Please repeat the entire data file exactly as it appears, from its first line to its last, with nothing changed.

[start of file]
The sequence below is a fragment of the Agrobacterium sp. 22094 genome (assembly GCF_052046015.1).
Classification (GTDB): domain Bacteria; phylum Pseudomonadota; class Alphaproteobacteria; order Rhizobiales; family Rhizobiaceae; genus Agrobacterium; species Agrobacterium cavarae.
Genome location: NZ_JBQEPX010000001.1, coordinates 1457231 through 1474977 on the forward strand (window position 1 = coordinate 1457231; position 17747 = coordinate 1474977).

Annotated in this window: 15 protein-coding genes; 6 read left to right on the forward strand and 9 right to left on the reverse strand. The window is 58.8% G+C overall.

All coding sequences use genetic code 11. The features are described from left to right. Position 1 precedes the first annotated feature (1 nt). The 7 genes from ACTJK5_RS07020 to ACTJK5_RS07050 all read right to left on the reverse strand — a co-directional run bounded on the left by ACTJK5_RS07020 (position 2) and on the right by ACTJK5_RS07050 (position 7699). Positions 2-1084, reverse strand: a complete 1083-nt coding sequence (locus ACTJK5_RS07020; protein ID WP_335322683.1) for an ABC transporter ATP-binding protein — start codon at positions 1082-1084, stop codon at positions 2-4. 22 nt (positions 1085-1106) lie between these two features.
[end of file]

The sequence below is a fragment of the Agrobacterium sp. 22094 genome (assembly GCF_052046015.1).
Classification (GTDB): domain Bacteria; phylum Pseudomonadota; class Alphaproteobacteria; order Rhizobiales; family Rhizobiaceae; genus Agrobacterium; species Agrobacterium cavarae.
Genome location: NZ_JBQEPX010000001.1, coordinates 1457231 through 1474977 on the forward strand (window position 1 = coordinate 1457231; position 17747 = coordinate 1474977).

Annotated in this window: 15 protein-coding genes; 6 read left to right on the forward strand and 9 right to left on the reverse strand. The window is 58.8% G+C overall.

All coding sequences use genetic code 11. The features are described from left to right. Position 1 precedes the first annotated feature (1 nt). The 7 genes from ACTJK5_RS07020 to ACTJK5_RS07050 all read right to left on the reverse strand — a co-directional run bounded on the left by ACTJK5_RS07020 (position 2) and on the right by ACTJK5_RS07050 (position 7699). Positions 2-1084, reverse strand: a complete 1083-nt coding sequence (locus ACTJK5_RS07020; protein ID WP_335322683.1) for an ABC transporter ATP-binding protein — start codon at positions 1082-1084, stop codon at positions 2-4. 22 nt (positions 1085-1106) lie between these two features.